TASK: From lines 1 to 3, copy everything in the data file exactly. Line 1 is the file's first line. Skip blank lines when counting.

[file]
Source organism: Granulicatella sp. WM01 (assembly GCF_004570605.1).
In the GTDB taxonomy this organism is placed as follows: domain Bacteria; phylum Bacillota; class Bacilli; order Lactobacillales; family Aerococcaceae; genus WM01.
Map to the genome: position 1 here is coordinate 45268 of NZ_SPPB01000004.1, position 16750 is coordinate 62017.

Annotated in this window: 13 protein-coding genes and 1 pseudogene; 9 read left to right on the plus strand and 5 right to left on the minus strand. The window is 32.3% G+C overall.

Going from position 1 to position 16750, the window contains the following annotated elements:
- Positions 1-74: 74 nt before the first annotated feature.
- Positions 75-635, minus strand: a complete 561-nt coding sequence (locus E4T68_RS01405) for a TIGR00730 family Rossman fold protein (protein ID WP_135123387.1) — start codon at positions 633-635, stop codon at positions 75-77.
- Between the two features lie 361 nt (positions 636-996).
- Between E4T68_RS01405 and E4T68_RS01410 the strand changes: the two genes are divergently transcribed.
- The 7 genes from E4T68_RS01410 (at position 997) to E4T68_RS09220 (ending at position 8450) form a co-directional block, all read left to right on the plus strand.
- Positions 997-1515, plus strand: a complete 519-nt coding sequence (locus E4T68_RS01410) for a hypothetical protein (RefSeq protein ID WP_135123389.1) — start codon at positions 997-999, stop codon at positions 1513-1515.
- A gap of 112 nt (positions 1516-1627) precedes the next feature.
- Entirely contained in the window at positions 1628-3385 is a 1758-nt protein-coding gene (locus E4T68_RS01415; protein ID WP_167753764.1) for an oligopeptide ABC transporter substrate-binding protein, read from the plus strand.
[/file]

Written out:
Source organism: Granulicatella sp. WM01 (assembly GCF_004570605.1).
In the GTDB taxonomy this organism is placed as follows: domain Bacteria; phylum Bacillota; class Bacilli; order Lactobacillales; family Aerococcaceae; genus WM01.
Map to the genome: position 1 here is coordinate 45268 of NZ_SPPB01000004.1, position 16750 is coordinate 62017.